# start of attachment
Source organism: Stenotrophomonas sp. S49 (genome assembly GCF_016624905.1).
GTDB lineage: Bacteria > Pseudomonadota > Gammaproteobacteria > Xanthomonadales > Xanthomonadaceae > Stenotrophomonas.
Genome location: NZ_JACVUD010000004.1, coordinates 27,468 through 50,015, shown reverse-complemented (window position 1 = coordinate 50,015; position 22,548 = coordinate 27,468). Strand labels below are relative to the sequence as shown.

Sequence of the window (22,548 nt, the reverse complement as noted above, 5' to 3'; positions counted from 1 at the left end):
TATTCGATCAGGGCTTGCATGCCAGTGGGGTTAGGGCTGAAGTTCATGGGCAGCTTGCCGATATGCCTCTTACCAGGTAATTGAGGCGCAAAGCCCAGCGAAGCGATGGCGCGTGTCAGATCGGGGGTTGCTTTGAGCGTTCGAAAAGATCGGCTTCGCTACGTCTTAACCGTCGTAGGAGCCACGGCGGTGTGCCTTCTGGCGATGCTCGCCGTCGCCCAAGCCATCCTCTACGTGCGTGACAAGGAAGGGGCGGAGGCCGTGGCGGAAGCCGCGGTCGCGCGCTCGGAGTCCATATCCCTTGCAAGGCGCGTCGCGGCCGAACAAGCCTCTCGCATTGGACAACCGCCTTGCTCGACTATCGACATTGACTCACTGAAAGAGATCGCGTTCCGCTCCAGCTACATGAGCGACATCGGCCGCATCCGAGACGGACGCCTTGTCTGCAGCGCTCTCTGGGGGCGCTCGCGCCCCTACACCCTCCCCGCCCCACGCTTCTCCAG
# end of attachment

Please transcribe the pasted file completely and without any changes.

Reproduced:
Source organism: Stenotrophomonas sp. S49 (genome assembly GCF_016624905.1).
GTDB lineage: Bacteria > Pseudomonadota > Gammaproteobacteria > Xanthomonadales > Xanthomonadaceae > Stenotrophomonas.
Genome location: NZ_JACVUD010000004.1, coordinates 27,468 through 50,015, shown reverse-complemented (window position 1 = coordinate 50,015; position 22,548 = coordinate 27,468). Strand labels below are relative to the sequence as shown.

Sequence of the window (22,548 nt, the reverse complement as noted above, 5' to 3'; positions counted from 1 at the left end):
TATTCGATCAGGGCTTGCATGCCAGTGGGGTTAGGGCTGAAGTTCATGGGCAGCTTGCCGATATGCCTCTTACCAGGTAATTGAGGCGCAAAGCCCAGCGAAGCGATGGCGCGTGTCAGATCGGGGGTTGCTTTGAGCGTTCGAAAAGATCGGCTTCGCTACGTCTTAACCGTCGTAGGAGCCACGGCGGTGTGCCTTCTGGCGATGCTCGCCGTCGCCCAAGCCATCCTCTACGTGCGTGACAAGGAAGGGGCGGAGGCCGTGGCGGAAGCCGCGGTCGCGCGCTCGGAGTCCATATCCCTTGCAAGGCGCGTCGCGGCCGAACAAGCCTCTCGCATTGGACAACCGCCTTGCTCGACTATCGACATTGACTCACTGAAAGAGATCGCGTTCCGCTCCAGCTACATGAGCGACATCGGCCGCATCCGAGACGGACGCCTTGTCTGCAGCGCTCTCTGGGGGCGCTCGCGCCCCTACACCCTCCCCGCCCCACGCTTCTCCAG